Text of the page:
web analytics
Ordinary Time

EXTRAordinary Time

Ordinary Time

Homonyms (words that sound the same) trip up the unwary. Homonyms that are also homographs (words that are spelt the same), more so.

“You are not trying at all” can mean “You are not making any effort” or “You are not annoying”. Homonym-Homographs: Current. Right. Ring. Kind. Rose. Spring. Bright. Match. Well. Fly. If you think of another – do add it in the comments box below…

“Ordinary”, in church-speak, can mean the person in charge (the bishop is the ordinary in this diocese; the abbot is the ordinary in the monastery). It can mean normal. And it can mean counting – as in ordinal numbers: 1st, 2nd, 3rd, … The majority of Christians are in what English-speakers call “Ordinary Time”.

There is nothing “ordinary” about “Ordinary Time”. Ordinary Time is not about common, regular, mundane, or run of the mill. Ordinary Time comes from the word “ordinal” as in “ordinal numbers”. Remember your Maths: Cardinal numbers answer “how many?” “Ordinal Numbers” tell the rank, they answer “what position?” Ordinal Numbers are first, second, third, fourth, etc.

There are normally fifty-two weeks in a year. These are made up of the Advent, Christmas, Lent, and Easter Seasons. Normally that leaves thirty-three weeks of “Ordinary Time”. Those weeks start from The Baptism of the Lord up to Lent, and start again at the Day of Pentecost. In some years (this year, 2024, being one of those years) we need to have thirty-four weeks of “Ordinary Time”.

Ordinary weeks count forward from The Baptism of the Lord. After the Day of Pentecost, however, they are checked backwards from the last week of the Church’s Year which is always the 34th week of Ordinary Time. This year, the week prior to Lent is the 6th week in Ordinary Time. With only one Sunday between Christmas and The Baptism of the Lord (which always falls between 7 and 13 January), we do not drop any Ordinary Weeks. Hence, the week following the Day of Pentecost is the 7th week in Ordinary Time. The next week (following Trinity Sunday) is the 8th week in Ordinary Time. Hence, one can see why Sunday 2 June is the 9th Sunday in Ordinary Time (actually technically the Sunday in the 9th week of Ordinary Time).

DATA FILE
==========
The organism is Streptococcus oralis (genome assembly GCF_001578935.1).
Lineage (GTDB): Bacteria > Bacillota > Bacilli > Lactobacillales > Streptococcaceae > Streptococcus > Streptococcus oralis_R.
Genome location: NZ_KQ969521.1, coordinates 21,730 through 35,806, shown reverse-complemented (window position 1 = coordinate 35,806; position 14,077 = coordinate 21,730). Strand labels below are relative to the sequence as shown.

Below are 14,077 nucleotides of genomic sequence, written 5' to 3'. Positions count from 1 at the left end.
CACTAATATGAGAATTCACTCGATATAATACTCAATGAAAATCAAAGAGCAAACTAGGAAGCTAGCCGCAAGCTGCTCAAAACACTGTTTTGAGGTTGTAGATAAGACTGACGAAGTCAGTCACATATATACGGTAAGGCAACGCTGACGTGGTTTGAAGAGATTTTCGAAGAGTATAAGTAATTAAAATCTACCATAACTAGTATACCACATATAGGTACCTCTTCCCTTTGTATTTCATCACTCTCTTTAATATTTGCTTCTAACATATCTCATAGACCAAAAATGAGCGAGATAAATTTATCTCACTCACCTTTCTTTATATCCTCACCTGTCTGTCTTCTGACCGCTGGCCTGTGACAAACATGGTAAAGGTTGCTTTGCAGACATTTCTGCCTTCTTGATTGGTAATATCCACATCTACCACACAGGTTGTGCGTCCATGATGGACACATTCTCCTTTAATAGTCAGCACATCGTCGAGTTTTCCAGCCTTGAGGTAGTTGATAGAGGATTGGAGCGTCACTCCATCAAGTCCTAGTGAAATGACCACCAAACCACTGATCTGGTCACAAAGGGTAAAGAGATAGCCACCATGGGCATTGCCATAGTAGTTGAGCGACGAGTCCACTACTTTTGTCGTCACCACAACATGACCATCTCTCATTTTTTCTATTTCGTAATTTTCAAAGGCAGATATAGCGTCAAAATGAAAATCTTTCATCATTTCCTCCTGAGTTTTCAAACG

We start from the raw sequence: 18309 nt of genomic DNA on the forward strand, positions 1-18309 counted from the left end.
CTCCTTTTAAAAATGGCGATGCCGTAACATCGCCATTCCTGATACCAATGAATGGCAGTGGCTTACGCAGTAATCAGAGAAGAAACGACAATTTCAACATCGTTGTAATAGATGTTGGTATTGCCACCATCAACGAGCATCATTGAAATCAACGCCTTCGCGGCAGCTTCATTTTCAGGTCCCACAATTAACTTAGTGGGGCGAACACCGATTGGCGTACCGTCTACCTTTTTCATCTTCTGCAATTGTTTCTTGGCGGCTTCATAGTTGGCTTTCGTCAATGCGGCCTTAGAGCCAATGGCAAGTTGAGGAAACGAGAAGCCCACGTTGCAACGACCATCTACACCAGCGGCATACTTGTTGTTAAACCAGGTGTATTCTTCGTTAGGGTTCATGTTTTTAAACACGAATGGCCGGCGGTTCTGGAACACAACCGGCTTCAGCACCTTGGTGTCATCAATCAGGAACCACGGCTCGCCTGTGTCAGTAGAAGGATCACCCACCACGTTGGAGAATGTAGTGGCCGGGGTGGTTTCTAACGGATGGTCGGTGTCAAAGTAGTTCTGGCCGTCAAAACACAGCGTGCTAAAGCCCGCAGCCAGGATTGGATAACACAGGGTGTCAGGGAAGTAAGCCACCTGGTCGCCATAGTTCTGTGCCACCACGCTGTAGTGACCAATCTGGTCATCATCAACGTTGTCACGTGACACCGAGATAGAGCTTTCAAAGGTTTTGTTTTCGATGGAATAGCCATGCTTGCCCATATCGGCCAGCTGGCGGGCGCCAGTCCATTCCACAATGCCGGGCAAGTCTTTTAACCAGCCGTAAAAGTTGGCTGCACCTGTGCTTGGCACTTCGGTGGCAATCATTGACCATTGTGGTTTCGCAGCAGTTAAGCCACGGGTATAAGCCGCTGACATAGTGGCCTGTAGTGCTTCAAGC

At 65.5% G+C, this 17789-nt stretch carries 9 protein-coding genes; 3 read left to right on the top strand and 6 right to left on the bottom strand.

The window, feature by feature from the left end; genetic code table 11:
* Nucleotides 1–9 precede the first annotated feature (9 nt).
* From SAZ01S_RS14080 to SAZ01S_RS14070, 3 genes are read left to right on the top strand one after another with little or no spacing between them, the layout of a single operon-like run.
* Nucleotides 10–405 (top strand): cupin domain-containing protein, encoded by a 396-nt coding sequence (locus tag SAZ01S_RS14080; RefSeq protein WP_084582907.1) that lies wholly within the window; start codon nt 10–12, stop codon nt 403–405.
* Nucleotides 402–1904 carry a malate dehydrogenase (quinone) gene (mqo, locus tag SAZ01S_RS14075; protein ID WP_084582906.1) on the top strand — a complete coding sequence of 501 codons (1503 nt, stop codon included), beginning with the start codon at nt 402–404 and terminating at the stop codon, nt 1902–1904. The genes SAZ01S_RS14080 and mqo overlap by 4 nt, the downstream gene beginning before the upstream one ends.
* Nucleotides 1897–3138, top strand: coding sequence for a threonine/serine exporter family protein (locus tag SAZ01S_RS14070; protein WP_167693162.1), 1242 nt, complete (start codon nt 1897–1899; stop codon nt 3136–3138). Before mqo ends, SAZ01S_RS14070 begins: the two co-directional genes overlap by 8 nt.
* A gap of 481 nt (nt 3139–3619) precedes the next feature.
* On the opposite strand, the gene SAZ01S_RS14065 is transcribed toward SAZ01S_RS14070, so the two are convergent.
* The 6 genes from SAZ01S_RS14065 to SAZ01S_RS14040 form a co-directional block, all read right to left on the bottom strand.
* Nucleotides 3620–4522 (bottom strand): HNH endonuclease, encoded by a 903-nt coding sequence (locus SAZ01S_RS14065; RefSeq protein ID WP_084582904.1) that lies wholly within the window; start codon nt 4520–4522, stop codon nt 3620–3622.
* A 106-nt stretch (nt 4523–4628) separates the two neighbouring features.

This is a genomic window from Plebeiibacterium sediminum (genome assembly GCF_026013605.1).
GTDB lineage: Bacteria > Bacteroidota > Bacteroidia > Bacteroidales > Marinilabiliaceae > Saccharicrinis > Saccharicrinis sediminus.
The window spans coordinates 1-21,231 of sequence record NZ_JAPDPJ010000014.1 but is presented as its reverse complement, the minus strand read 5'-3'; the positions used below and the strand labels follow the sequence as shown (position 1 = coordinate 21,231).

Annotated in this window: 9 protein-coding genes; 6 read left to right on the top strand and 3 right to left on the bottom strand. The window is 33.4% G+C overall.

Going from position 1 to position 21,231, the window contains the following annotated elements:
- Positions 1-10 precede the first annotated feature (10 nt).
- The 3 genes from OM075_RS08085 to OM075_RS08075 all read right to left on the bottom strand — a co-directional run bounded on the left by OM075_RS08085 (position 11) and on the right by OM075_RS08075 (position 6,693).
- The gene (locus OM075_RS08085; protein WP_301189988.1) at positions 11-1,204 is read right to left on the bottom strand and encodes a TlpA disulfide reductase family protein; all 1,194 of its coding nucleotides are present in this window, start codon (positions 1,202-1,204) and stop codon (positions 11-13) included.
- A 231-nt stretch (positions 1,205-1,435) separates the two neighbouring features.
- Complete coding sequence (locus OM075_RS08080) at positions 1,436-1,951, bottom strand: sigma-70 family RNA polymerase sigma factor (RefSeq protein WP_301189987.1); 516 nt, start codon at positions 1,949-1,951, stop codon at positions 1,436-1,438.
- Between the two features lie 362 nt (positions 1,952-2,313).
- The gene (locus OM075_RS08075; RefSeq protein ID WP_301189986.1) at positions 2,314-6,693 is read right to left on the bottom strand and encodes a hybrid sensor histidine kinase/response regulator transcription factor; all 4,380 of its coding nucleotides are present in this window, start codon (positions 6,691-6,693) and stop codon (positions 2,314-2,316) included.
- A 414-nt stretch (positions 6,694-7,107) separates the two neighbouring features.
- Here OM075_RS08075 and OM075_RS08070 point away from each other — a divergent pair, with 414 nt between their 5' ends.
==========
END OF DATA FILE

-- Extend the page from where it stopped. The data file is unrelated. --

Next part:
Other language groups deal with the numbering differently: Dutch – 3e Zondag door het jaar (3rd Sunday through the year); German – 3e Woche im Jahreskreis (3rd Week in the Year Circle). The Canadian Book of Alternative Services (BAS) calls them “propers” ie. the 7th Sunday in Ordinary Time BAS calls “Proper 7”) I am not at all sure why we need a “title” for every Sunday – what is wrong with it simply being Sunday 21 January 2024? The “naming” of Sundays, it seems to me, is only really needed for leaders working out where we are on the readings cycle.

The Sunday after Trinity Sunday is often celebrated as Corpus Christi, and in our church as Te Pouhere Sunday. The Baptism of the Lord, the Day of Pentecost, and Trinity Sunday always replace the “Ordinary Sunday”, other “bold letter” Sundays might also. Each Ordinary Sunday is limited to a particular week in the year. Eg. the 5th Ordinary Sunday is always the Sunday between 4 February and 10 February, the 11th Ordinary Sunday is always the Sunday between 12 and 18 June.

But there is a message when we don’t know where the word “Ordinary” actually derives from. There is a message from “Ordinary Time” when we think it means “usual”, “common”, “every-day”…

Most of the year, 34 weeks, is ordinary – usual, common, every-day… Most of our life, in fact, is ordinary. We need to learn to live with the ordinary. If every day was extraordinary – then that would be ordinary wouldn’t it…